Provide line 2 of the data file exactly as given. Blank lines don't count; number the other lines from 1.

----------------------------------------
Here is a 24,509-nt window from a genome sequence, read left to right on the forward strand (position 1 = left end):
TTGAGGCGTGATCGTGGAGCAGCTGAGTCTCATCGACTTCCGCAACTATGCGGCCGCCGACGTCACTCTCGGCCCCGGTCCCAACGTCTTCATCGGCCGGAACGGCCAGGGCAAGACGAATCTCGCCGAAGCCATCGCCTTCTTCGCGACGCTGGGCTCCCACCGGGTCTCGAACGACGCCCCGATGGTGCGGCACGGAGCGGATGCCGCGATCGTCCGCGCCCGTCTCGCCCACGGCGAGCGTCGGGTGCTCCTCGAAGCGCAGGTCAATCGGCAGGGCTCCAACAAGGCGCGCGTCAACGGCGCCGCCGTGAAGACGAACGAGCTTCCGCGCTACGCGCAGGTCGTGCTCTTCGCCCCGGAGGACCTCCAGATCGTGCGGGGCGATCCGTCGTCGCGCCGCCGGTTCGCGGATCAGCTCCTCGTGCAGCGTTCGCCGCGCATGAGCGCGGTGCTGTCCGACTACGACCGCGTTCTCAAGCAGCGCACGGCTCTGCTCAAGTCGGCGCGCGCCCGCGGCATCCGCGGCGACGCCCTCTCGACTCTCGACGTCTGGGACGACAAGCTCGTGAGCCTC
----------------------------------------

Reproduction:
TTGAGGCGTGATCGTGGAGCAGCTGAGTCTCATCGACTTCCGCAACTATGCGGCCGCCGACGTCACTCTCGGCCCCGGTCCCAACGTCTTCATCGGCCGGAACGGCCAGGGCAAGACGAATCTCGCCGAAGCCATCGCCTTCTTCGCGACGCTGGGCTCCCACCGGGTCTCGAACGACGCCCCGATGGTGCGGCACGGAGCGGATGCCGCGATCGTCCGCGCCCGTCTCGCCCACGGCGAGCGTCGGGTGCTCCTCGAAGCGCAGGTCAATCGGCAGGGCTCCAACAAGGCGCGCGTCAACGGCGCCGCCGTGAAGACGAACGAGCTTCCGCGCTACGCGCAGGTCGTGCTCTTCGCCCCGGAGGACCTCCAGATCGTGCGGGGCGATCCGTCGTCGCGCCGCCGGTTCGCGGATCAGCTCCTCGTGCAGCGTTCGCCGCGCATGAGCGCGGTGCTGTCCGACTACGACCGCGTTCTCAAGCAGCGCACGGCTCTGCTCAAGTCGGCGCGCGCCCGCGGCATCCGCGGCGACGCCCTCTCGACTCTCGACGTCTGGGACGACAAGCTCGTGAGCCTC